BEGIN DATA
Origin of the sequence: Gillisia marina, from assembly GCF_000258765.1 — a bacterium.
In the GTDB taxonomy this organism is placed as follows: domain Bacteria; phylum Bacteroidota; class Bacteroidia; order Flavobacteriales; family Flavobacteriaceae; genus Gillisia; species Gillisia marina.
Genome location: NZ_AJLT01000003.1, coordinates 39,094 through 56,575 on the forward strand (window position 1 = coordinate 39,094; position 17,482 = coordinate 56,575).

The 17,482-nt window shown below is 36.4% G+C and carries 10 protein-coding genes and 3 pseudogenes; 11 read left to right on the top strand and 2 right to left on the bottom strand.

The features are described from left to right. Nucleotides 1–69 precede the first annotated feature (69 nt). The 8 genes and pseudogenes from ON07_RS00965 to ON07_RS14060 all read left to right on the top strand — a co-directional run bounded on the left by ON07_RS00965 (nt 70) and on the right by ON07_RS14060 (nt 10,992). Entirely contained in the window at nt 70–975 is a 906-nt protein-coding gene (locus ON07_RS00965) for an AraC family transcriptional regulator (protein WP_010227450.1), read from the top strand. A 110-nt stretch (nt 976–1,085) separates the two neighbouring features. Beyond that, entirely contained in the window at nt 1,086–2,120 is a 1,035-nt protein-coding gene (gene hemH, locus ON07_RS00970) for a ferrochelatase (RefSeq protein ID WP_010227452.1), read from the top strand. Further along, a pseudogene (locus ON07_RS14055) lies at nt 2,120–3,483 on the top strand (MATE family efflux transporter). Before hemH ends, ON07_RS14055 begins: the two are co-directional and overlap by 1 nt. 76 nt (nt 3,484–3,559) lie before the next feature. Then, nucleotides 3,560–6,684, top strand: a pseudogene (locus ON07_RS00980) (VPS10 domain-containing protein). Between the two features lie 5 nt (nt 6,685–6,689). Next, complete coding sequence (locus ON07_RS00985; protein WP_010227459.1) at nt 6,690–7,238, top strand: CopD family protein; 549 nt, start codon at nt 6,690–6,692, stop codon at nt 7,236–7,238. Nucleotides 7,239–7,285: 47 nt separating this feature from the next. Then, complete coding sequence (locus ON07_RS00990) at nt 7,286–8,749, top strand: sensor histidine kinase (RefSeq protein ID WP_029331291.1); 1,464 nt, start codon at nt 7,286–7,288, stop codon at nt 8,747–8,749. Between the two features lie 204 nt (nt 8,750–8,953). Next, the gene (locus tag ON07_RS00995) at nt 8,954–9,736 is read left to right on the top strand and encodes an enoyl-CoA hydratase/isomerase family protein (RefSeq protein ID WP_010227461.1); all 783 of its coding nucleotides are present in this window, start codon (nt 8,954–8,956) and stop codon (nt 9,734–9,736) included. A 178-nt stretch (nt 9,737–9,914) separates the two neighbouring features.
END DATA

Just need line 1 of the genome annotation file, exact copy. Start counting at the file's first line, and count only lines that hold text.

Origin of the sequence: Gillisia marina, from assembly GCF_000258765.1 — a bacterium.